"* * * It does not follow from the finding here that plaintiff and its employee 'were in the exercise of due care and caution in their behalf' that a similar finding would have been made by the triers of fact in an action by the employee against the plaintiff. Plaintiff at the time it made settlement with the employee did not have the benefit of such a finding. It was required at that time to use its foresight rather than its hindsight in evaluating the situation relative to its probable liability. Taking into consideration that which we all know, that is, the almost insurmountable difficulties attending the defense by a railroad in an action for damages under the Federal Employers' Liability Act, it cannot be said that plaintiff made other than a fair and reasonable settlement of its potential liability. To have resisted settlement to the point of a jury verdict would have been sheer folly under the circumstances."
We cannot say, nor will we, that under the circumstances Railroad was a volunteer in settling the claim of Hankinson.
For a second argument, the government contends that it is not liable under the terms of the Federal Tort Claims Act. Relying on Dalehite v. United States, 1953, 346 U.S. 15, 73 S. Ct. 956, 97 L. Ed. 1427, it maintains that the Act is only applicable where negligence on the part of a government agent has been shown. There is no quarrel with this statement of the law; however, we fail to see its application to the facts of this case, for the district court made an explicit finding of negligence which is amply supported by the record. The government's reliance on United States v. Savage Truck Line, Inc., 4 Cir., 1953, 209 F.2d 442, 44 A.L.R.2d 984, is equally misplaced, for that was a case of negligent loading of a truck. The primary duty of safe loading was upon the carrier, and although the duty was delegated to the government the carrier remained responsible for the obviously improper loading which was apparent to the carrier. Furthermore, the carrier knowing of the defective loading failed to heed the special danger and, on the contrary, drove as if conditions were normal. Even in that case the court noted that if the defect had been latent or concealed the government would be liable since it had assumed the loading responsibility. In the instant case, the defect was not only latent but inspection of the mail sacks by opening them was prohibited by postal regulations.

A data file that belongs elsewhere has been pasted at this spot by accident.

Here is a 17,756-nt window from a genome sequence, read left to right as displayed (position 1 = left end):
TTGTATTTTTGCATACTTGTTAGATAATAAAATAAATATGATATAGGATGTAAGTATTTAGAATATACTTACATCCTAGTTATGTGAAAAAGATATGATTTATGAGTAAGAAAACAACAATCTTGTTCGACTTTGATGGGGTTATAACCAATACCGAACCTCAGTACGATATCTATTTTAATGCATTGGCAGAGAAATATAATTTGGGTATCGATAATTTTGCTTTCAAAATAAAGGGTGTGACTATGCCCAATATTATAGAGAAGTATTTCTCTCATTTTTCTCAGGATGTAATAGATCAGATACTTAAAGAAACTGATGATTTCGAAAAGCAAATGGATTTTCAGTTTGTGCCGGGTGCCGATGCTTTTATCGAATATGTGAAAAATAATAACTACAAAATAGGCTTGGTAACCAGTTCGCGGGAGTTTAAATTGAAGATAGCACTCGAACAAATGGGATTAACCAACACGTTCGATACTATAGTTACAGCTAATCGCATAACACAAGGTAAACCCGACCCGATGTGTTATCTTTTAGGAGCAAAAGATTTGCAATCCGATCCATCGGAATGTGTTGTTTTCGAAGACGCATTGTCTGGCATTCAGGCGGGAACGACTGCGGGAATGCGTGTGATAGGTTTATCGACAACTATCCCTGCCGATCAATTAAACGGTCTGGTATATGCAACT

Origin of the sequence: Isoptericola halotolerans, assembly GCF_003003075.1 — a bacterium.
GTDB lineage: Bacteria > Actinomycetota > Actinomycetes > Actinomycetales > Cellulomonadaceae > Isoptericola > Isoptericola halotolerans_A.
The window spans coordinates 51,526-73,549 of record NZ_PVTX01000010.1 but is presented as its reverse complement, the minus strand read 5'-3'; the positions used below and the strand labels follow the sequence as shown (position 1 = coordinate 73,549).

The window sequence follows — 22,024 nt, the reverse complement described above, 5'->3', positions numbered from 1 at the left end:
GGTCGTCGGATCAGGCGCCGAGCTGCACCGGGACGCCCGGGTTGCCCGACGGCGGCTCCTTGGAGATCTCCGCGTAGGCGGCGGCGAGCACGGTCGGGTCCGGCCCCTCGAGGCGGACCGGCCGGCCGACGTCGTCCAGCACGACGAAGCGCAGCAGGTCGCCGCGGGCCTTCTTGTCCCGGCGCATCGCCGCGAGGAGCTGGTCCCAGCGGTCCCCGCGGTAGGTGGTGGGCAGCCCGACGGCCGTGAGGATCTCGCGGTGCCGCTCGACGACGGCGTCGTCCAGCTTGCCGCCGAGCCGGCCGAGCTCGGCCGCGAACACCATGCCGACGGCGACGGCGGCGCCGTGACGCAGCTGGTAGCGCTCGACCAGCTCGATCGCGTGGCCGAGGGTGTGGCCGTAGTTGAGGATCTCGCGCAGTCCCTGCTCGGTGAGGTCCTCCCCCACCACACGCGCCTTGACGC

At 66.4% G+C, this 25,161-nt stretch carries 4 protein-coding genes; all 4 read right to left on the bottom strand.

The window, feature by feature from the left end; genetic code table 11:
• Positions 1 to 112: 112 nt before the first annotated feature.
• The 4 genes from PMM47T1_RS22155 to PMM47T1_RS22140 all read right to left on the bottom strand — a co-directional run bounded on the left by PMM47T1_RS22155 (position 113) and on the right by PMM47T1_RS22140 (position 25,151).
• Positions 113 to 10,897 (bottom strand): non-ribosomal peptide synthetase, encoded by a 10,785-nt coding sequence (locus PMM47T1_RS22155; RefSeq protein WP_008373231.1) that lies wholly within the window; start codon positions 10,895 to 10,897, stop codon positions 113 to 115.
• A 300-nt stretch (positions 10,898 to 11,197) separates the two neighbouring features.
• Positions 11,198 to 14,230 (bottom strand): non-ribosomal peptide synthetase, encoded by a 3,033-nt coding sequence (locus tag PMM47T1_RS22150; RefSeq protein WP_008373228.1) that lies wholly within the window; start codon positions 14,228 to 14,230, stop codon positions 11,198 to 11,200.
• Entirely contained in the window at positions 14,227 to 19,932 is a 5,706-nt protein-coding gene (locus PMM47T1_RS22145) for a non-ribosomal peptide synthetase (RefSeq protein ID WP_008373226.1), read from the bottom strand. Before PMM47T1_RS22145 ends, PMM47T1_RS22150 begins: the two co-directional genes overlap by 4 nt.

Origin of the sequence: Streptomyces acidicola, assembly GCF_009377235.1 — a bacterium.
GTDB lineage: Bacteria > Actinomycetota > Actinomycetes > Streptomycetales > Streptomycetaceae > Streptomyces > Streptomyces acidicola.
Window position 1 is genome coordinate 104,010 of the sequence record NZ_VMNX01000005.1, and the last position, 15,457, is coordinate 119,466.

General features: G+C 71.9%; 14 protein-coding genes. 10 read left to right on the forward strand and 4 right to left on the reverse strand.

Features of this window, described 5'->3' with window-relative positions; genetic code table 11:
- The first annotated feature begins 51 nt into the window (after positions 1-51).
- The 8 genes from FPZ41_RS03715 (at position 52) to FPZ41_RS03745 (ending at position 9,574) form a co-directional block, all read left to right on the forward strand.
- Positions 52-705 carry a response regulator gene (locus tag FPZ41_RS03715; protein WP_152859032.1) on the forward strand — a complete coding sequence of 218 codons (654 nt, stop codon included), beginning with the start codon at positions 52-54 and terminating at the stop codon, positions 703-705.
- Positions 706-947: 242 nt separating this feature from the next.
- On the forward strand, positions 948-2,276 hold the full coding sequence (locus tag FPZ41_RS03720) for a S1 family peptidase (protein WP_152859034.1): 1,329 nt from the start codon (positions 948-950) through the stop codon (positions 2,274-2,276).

Finally, the government asserts that the responsibility for the accident rests not upon it but upon Railroad and Hankinson. The answer to this line of argument is that it is simply not supported by the record. Specifically, the district court found against the government and noted a complete lack of proof. It is only upon this unfounded argument that the government is able to distinguish Patterson v. Pennsylvania Railroad Co., 2 Cir., 1952, 197 F.2d 252, a case which is peculiarly in point. We can readily concur in what was stated in the penultimate paragraph of that opinion:
"* * * The demonstration by plaintiff himself of what occurred, his own testimony, and its corroboration by what others found later in examining the scene are surely a more secure foundation for a determination of due care than the verbal reconstruction of the accident in appellate briefs." 197 F.2d at page 253.